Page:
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This long-aborning musical about the world of burlesque is a brassy, tuneful treat. logo
Katharine Leonard and Christopher Fitzgerald
in Minsky's
(© Craig Schwartz)
It's been over 10 years since Minsky's was first intended to blaze on the Center Theater Group's marquee, and fortunately it's been worth the wait. This brassy, silly spoof of the world of burlesque serves up a laugh-a-minute, thanks to Bob Martin's script, and grants audiences another opportunity to tap their toes to a rousing Charles Strouse score.

Christopher Fitzgerald, a naturally bouncy and endearing actor, plays real-life burlesque impresario Billy Minsky, who desperately keeps the show alive despite being trapped in the Depression and facing a revival of staunch Republicanism. In fact, to keep his club open, he has to battle a reactionary politico (George Wendt), who is riding on a ticket that would benefit from Minsky's arrest. To further complicate matters, Minsky has fallen in love with the politico's prissy daughter (the plucky Katherine Leonard).

Besides the fact that the famed striptease that put Minsky on the map really took place five years before the show's time frame, the book's biggest contrivance is the second-act plot where the heroine and her father attempt to infiltrate the evil den of iniquity. This harebrained scheme -- which is like something Lucy Ricardo would attempt -- is so extreme that the heroine's intelligence (and sanity) is questionable.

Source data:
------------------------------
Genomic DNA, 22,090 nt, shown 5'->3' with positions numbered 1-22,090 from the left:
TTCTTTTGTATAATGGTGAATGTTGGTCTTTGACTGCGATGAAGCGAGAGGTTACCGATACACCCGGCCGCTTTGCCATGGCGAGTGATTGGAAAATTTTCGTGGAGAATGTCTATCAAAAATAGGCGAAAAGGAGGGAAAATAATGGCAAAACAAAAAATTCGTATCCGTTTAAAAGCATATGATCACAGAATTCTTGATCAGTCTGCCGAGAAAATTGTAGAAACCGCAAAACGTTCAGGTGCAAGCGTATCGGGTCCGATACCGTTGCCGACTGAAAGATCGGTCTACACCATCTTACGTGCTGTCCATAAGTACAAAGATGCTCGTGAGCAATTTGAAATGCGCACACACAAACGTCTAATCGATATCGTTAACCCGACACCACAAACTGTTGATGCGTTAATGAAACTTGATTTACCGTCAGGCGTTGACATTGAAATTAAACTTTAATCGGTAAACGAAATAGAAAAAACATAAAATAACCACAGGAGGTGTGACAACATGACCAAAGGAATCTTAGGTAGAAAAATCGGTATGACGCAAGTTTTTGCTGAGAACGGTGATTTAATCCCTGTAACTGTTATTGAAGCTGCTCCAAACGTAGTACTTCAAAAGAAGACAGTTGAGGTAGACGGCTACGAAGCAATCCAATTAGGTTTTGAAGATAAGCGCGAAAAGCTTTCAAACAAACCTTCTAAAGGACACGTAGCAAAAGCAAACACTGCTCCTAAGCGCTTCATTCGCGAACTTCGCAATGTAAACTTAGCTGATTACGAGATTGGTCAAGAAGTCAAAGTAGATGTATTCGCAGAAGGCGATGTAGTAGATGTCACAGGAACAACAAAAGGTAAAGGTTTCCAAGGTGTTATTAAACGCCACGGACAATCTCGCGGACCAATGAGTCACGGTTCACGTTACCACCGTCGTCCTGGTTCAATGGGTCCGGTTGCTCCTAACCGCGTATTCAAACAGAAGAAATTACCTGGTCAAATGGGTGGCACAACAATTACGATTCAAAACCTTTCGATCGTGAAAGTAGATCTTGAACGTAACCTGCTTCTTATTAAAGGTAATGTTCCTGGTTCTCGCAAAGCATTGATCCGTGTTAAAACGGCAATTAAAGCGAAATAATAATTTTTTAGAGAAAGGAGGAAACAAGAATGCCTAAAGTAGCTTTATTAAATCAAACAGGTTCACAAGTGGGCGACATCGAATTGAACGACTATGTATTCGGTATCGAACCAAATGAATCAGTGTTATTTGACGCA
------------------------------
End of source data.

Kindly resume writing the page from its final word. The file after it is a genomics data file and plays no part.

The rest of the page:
Having already captured Depression-era song stylings in his megahit Annie, it's not surprising that Strouse has written another delightful score echoing this period. Susan Birkenhead's lyrics are filled with innuendos and intentionally bad puns that are also perfect for the period -- like a chorus girl dressed like a lobster singing "I have a haddock. Not tonight." The first act finale "Every Number Needs a Button" is an informative lesson on the art of burlesque humor.

Director and choreographer Casey Nicolaw keeps the show's pace at a breakneck speed, so even the most overblown jokes leave the audience winded from laughing. He also peppers the book with visual jokes like the cops' guns going off when beautiful showgirls walk by. Moreover, his dances perfectly mimic the era's style with a snarky towel striptease and a standout tap number utilizing the vastly talented dancers. (Gregg Barnes' lascivious costumes, including naughty crustaceans, American flags, and Bongo halter tops, also really make one's heart beat.)

In addition to the smartly cast Fitzgerald, Leonard, and Wendt, the show boasts such top-notch talents as Tony Award winner Beth Leavel, who is the soul of the piece as Billy's assistant, and former Saturday Night Live star Rachel Dratch, who almost steals the show with her deadpan delivery of "I Want A Life" with the equally game John Cariani.

While this extremely fictionalized version of how striptease invaded the world of burlesque is not nearly as accurate as the most famous view of the sassy art form, Gypsy, it's totally enjoyable as a glimpse into the long-lost world of broad jokes and titillating dances.

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